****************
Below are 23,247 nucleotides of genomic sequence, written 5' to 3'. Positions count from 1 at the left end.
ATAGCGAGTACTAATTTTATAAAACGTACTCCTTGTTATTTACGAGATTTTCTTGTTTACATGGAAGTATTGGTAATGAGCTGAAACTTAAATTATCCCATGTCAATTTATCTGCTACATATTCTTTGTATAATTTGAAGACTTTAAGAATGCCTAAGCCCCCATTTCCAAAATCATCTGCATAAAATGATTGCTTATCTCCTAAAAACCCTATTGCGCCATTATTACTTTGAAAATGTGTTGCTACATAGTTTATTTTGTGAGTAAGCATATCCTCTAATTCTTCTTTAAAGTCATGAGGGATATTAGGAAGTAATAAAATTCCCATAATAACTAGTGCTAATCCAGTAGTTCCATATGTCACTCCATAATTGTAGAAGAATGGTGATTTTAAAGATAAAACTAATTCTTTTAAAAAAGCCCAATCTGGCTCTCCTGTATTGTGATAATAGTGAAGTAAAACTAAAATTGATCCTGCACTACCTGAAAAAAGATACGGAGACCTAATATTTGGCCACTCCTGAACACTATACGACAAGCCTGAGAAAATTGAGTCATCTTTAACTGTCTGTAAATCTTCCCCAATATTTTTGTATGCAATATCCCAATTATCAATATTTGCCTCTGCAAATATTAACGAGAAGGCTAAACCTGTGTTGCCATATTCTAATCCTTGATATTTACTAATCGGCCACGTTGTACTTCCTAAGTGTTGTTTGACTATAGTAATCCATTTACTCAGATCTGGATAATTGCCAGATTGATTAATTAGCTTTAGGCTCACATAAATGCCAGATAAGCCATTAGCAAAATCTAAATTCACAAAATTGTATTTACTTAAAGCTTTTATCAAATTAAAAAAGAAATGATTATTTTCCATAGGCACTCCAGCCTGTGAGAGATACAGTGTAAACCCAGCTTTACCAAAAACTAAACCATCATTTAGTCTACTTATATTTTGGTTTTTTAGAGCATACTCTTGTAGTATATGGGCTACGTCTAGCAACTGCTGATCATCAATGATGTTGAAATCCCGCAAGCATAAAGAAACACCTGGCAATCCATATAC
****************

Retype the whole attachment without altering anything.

Below are 23,247 nucleotides of genomic sequence, written 5' to 3'. Positions count from 1 at the left end.
ATAGCGAGTACTAATTTTATAAAACGTACTCCTTGTTATTTACGAGATTTTCTTGTTTACATGGAAGTATTGGTAATGAGCTGAAACTTAAATTATCCCATGTCAATTTATCTGCTACATATTCTTTGTATAATTTGAAGACTTTAAGAATGCCTAAGCCCCCATTTCCAAAATCATCTGCATAAAATGATTGCTTATCTCCTAAAAACCCTATTGCGCCATTATTACTTTGAAAATGTGTTGCTACATAGTTTATTTTGTGAGTAAGCATATCCTCTAATTCTTCTTTAAAGTCATGAGGGATATTAGGAAGTAATAAAATTCCCATAATAACTAGTGCTAATCCAGTAGTTCCATATGTCACTCCATAATTGTAGAAGAATGGTGATTTTAAAGATAAAACTAATTCTTTTAAAAAAGCCCAATCTGGCTCTCCTGTATTGTGATAATAGTGAAGTAAAACTAAAATTGATCCTGCACTACCTGAAAAAAGATACGGAGACCTAATATTTGGCCACTCCTGAACACTATACGACAAGCCTGAGAAAATTGAGTCATCTTTAACTGTCTGTAAATCTTCCCCAATATTTTTGTATGCAATATCCCAATTATCAATATTTGCCTCTGCAAATATTAACGAGAAGGCTAAACCTGTGTTGCCATATTCTAATCCTTGATATTTACTAATCGGCCACGTTGTACTTCCTAAGTGTTGTTTGACTATAGTAATCCATTTACTCAGATCTGGATAATTGCCAGATTGATTAATTAGCTTTAGGCTCACATAAATGCCAGATAAGCCATTAGCAAAATCTAAATTCACAAAATTGTATTTACTTAAAGCTTTTATCAAATTAAAAAAGAAATGATTATTTTCCATAGGCACTCCAGCCTGTGAGAGATACAGTGTAAACCCAGCTTTACCAAAAACTAAACCATCATTTAGTCTACTTATATTTTGGTTTTTTAGAGCATACTCTTGTAGTATATGGGCTACGTCTAGCAACTGCTGATCATCAATGATGTTGAAATCCCGCAAGCATAAAGAAACACCTGGCAATCCATATAC